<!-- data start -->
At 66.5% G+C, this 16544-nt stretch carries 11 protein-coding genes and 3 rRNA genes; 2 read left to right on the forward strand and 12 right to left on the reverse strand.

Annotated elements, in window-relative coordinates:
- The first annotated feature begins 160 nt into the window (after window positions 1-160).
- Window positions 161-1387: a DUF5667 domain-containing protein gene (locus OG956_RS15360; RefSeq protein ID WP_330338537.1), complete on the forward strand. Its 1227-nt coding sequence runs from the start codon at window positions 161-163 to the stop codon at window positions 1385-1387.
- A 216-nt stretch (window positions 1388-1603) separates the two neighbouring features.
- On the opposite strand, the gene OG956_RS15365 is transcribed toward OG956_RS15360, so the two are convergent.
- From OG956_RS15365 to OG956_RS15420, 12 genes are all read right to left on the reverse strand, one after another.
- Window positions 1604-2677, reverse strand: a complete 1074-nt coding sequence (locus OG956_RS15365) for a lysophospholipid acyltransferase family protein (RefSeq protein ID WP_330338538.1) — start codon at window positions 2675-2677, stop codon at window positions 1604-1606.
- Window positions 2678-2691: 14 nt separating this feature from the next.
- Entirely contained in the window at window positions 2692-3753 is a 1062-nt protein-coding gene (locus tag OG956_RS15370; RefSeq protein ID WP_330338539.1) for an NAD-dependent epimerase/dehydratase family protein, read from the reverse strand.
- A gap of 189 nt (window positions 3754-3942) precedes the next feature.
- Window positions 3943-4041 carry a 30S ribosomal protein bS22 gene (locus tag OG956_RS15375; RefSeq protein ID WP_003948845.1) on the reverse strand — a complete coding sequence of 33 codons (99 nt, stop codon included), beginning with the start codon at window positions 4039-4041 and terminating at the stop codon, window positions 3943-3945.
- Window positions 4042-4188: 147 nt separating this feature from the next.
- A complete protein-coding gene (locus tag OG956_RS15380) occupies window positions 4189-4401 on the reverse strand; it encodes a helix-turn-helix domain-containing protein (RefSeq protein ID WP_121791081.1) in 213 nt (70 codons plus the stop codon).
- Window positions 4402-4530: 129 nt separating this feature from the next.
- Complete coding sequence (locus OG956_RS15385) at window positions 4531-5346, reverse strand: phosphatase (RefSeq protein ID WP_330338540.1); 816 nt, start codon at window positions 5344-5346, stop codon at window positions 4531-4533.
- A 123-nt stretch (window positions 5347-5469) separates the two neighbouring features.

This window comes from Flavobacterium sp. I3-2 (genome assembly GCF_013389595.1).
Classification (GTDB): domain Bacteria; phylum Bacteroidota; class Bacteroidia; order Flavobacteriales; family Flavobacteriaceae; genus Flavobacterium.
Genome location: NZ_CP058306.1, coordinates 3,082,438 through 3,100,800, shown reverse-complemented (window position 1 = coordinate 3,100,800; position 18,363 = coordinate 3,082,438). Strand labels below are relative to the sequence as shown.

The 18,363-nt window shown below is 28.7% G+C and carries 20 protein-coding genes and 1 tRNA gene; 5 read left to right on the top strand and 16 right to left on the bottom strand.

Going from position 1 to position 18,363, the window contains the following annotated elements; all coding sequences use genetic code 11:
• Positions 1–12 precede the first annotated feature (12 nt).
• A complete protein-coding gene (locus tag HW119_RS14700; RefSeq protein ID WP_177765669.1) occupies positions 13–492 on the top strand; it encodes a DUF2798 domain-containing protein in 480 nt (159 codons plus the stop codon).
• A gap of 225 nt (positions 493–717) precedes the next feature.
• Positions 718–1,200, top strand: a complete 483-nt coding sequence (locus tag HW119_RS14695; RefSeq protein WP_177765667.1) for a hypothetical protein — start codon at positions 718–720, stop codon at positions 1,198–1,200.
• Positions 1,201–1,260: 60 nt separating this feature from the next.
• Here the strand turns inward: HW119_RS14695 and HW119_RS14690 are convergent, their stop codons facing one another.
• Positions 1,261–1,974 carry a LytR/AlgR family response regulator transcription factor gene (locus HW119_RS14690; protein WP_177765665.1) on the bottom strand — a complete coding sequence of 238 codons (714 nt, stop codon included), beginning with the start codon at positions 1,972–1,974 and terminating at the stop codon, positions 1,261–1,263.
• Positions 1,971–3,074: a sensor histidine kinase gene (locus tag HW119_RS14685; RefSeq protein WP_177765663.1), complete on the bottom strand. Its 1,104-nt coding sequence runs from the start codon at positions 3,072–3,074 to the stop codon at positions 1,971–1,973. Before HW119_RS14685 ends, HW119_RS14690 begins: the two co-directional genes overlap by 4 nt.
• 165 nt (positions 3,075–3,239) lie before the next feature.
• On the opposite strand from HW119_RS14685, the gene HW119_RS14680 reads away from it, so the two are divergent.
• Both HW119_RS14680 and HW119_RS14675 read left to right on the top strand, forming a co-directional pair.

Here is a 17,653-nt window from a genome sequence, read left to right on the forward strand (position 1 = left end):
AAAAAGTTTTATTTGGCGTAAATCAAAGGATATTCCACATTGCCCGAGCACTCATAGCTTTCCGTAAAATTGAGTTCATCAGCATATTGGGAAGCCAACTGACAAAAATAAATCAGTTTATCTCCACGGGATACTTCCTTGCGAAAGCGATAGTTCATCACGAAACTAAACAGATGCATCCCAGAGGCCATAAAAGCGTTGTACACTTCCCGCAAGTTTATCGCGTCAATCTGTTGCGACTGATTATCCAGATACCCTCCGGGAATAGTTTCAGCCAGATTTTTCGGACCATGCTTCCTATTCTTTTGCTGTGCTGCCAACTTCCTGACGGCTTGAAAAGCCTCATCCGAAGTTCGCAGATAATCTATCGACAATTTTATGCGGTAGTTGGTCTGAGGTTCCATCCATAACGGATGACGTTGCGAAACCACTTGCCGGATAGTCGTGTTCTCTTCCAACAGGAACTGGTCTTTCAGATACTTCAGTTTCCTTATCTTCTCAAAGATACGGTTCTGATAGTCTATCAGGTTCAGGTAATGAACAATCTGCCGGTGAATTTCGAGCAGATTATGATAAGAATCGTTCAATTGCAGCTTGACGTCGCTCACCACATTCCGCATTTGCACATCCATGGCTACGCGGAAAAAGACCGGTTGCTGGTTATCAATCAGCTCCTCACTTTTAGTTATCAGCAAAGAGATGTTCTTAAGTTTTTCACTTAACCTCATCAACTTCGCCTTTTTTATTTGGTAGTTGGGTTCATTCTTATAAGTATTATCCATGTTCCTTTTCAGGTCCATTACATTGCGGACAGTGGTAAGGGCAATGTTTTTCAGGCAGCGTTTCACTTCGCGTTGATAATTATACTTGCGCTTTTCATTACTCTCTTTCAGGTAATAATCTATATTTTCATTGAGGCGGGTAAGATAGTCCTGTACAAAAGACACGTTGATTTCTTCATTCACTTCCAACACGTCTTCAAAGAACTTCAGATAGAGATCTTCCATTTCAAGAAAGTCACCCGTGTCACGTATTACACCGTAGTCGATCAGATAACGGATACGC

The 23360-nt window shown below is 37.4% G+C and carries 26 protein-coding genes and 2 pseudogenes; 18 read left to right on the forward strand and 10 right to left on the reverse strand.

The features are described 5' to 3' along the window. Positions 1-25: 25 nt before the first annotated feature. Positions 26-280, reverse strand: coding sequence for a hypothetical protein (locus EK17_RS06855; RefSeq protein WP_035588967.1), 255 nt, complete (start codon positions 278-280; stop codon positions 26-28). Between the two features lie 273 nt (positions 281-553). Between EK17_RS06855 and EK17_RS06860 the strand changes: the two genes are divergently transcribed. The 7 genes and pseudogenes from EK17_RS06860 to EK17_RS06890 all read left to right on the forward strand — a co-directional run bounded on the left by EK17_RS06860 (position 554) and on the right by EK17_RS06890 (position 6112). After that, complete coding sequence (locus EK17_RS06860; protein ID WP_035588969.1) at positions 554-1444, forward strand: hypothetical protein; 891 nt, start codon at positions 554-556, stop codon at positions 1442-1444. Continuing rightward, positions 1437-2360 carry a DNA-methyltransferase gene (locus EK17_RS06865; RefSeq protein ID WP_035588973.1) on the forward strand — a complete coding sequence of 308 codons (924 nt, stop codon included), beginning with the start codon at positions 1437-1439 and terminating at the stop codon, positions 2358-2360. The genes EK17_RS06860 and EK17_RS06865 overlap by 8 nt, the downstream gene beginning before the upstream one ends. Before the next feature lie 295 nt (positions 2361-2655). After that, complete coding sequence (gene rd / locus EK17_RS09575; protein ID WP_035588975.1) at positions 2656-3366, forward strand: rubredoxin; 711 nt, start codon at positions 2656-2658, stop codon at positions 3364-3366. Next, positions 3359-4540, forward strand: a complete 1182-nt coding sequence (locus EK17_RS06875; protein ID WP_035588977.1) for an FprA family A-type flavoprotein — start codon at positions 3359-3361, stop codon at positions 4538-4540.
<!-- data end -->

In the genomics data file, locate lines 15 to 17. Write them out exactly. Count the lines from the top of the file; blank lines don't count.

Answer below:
- Window positions 4402-4530: 129 nt separating this feature from the next.
- Complete coding sequence (locus OG956_RS15385) at window positions 4531-5346, reverse strand: phosphatase (RefSeq protein ID WP_330338540.1); 816 nt, start codon at window positions 5344-5346, stop codon at window positions 4531-4533.
- A 123-nt stretch (window positions 5347-5469) separates the two neighbouring features.